Vaughn Mangal, from Georgetown, Guyana is currently conducting research for his PhD in the Environmental and Life Sciences program at Trent University.
Due to climate change, the acceleration of thawing soils has lead to an increase in natural organic molecules and metals leaching into Northern aquatic rivers and wetlands.
This increase in abnormal metals being released in these areas could lead to the absorption of metals in plants and animals, that affect their health and normal functions.
Vaughn’s research focuses on understanding the impact of how these metals transport in aquatic systems!
He is studying the molecular structure of these organic molecules and how they can interact with metals.
He hopes to predict how metals enter microbial food webs – and can affect them, long-term. These metals can even make their way up the food-chain to enter humans so it is important to understand their impact!
Vaughn’s field work was conducted in Churchill, Manitoba, during the spring between 2014-2017 to capture the spring melt period along the Churchill River and surrounding wetlands.
Water samples were collected over a 10-day period and brought back to Trent University’s Water Quality Center, where a series of mass spectrometry (an analytical instrument that is used to identify the amount and type of chemicals present in a sample) techniques were used to monitor metals such as cadmium and vanadium.
The samples showed what types of organic molecules entered the aquatic system and how they changed in composition!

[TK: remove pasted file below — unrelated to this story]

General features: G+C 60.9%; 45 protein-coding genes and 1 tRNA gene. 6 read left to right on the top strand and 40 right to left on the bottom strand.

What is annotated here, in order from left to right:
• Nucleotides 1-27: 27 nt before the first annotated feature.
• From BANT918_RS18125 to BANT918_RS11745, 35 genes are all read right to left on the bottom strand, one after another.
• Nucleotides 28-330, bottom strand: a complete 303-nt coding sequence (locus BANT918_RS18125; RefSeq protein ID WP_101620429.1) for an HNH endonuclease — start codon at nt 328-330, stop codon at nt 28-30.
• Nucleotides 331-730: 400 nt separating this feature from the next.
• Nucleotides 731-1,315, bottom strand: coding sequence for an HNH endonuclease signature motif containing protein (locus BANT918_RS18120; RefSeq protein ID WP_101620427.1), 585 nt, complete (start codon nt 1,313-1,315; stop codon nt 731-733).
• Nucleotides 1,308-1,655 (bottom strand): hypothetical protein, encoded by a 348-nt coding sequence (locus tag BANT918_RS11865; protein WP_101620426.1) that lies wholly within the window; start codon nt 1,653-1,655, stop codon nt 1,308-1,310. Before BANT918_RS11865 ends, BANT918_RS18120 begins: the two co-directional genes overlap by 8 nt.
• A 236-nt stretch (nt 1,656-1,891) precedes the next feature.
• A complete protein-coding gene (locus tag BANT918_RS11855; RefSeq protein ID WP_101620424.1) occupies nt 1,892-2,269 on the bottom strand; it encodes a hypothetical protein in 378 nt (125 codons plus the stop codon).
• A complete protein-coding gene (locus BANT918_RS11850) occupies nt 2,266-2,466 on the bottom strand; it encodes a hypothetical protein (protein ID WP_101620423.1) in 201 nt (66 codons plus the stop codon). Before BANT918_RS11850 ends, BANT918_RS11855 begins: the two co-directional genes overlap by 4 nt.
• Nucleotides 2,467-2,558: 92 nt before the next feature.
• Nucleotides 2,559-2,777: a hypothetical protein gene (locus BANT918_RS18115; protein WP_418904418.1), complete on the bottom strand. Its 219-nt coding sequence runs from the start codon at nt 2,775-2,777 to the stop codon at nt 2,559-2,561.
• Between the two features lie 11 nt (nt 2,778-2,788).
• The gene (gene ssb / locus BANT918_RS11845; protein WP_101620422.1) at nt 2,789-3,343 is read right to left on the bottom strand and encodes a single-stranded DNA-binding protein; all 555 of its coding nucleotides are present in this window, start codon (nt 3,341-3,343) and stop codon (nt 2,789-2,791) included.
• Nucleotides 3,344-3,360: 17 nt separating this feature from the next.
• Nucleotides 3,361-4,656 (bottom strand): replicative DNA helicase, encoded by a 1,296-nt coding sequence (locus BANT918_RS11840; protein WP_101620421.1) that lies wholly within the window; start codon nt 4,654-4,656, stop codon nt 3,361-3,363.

This information allows us to understand how these contaminants enter food webs, specifically during spring months in Northern aquatic systems.
Vaughn’s research sheds light into a growing concern: the increase in aquatic contamination in the North due to the rapid increase in temperatures. A growing concern is the increase in carbon as a result from melting permafrost may shuttle even more contaminants into our food chain!
Understanding the fundamental chemistry is so important to understanding the impacts of climate change and necessary to predict the quality of Canada’s North for years to come.
Vaughn says: “Trent has provided me with a variety of unique opportunities such as presenting at conferences around the world, expertise with state of the art analytical techniques, and the overwhelming support from renowned faculty that all foster my graduate student experience.”
Thanks for sharing your research with us, Vaughn! Keep up the great work!